Julie will be speaking in Session 9. Fresh Science B. Click here to see more.
Grapevine trunk diseases (GTD) are slow progressing fungal infections that cause vines to become less productive and produce fruit of poor quality due to uneven ripening.
GTD is known to heavily affect major varieties grown in Australia and New Zealand such as Shiraz and Sauvignon Blanc. If GTD has progressed significantly, cost of remediation is substantial as entire vines may need to be replaced. Therefore, early detection of GTD is desired to reduce remediation costs. Current identification of GTD requires diagnosis by experts to determine the extent of infection.
Given a number of visual identifiers present for GTD, computer vision and image-based analysis have the potential to provide insights on the GTD extent in a block or vineyard. The above reasons give rise to a SAWIDS funded project as a collaboration between SARDI/PIRSA and UNSW to determine three things in order of level of challenge: Firstly, is detection of GTD from imagery feasible? Secondly, to what extent can we detect GTD? Thirdly, can we detect GTD using on-farm edge computing?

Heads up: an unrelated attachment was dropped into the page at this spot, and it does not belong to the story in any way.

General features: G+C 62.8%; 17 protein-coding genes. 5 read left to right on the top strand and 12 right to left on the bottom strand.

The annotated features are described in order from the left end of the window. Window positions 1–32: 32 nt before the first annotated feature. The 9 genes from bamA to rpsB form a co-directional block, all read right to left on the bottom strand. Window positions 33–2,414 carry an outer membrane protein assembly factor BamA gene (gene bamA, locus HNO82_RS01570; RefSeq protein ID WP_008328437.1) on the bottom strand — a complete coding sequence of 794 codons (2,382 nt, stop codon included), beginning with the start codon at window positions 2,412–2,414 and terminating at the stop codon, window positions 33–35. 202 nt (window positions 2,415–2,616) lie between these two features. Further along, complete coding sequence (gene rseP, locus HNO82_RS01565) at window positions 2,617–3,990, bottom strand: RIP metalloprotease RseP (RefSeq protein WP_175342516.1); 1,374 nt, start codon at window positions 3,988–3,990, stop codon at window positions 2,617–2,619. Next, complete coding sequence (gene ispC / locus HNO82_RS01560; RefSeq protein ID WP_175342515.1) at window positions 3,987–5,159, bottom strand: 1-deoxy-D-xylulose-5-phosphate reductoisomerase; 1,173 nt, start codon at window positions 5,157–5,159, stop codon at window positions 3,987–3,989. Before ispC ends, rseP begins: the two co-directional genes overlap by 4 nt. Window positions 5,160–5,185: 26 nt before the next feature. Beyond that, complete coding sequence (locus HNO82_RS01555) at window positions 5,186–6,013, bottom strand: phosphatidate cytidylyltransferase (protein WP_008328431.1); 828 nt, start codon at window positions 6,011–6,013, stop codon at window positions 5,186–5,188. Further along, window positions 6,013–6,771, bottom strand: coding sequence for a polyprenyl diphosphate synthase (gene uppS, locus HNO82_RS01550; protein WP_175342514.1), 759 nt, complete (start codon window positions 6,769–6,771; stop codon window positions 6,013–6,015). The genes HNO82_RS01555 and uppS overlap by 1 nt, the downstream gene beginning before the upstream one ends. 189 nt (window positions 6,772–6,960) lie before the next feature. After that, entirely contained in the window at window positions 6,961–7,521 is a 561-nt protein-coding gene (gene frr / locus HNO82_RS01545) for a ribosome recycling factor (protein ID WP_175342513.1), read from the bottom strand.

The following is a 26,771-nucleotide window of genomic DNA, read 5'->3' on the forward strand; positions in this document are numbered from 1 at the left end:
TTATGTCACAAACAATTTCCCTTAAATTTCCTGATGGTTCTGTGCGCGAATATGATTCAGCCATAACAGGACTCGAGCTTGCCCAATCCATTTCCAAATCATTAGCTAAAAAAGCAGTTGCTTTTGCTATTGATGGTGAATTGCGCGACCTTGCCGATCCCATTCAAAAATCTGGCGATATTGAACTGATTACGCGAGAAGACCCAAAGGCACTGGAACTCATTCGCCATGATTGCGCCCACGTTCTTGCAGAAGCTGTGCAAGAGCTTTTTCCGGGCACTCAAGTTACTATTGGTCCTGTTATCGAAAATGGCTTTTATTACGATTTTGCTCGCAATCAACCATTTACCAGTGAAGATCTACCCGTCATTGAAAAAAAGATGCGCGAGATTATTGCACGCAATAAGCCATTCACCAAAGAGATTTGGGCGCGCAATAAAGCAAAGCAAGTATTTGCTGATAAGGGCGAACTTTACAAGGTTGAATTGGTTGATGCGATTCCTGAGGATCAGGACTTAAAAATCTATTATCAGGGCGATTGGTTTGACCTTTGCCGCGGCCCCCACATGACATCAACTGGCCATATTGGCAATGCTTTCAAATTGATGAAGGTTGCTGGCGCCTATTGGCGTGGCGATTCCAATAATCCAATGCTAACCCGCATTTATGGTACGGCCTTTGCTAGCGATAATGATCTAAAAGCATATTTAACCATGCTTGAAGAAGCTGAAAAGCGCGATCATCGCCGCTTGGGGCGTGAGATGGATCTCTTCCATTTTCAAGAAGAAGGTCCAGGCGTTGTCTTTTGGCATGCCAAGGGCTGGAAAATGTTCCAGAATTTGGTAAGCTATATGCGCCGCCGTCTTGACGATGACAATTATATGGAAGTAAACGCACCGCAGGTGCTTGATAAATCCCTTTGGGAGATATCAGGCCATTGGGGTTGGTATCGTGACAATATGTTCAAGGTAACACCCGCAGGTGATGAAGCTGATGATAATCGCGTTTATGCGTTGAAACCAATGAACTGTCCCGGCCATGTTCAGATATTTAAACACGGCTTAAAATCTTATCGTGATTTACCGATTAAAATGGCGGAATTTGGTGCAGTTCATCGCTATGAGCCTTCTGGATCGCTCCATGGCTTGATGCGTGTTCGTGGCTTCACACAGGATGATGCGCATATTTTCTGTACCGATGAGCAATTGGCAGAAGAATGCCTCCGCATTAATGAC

This talk provides an update on this project and how we leveraged manual assessments on more than 13000 vines completed by industry experts.
Dr Julie Tang has a PhD in Mechatronics engineering focused on viticulture and agritech. Her background is in computer vision and machine learning, for both vineyards and apple orchards as she has spent the last three years as a researcher in a project for variable timing of chemical thinning for apple flowers. She is passionate about technology to support businesses in improving processes for food sustainability. She continues her involvement within the AgriTech space and is currently employed as a data scientist at Bitwise Agronomy and a casual academic at the University of New South Wales.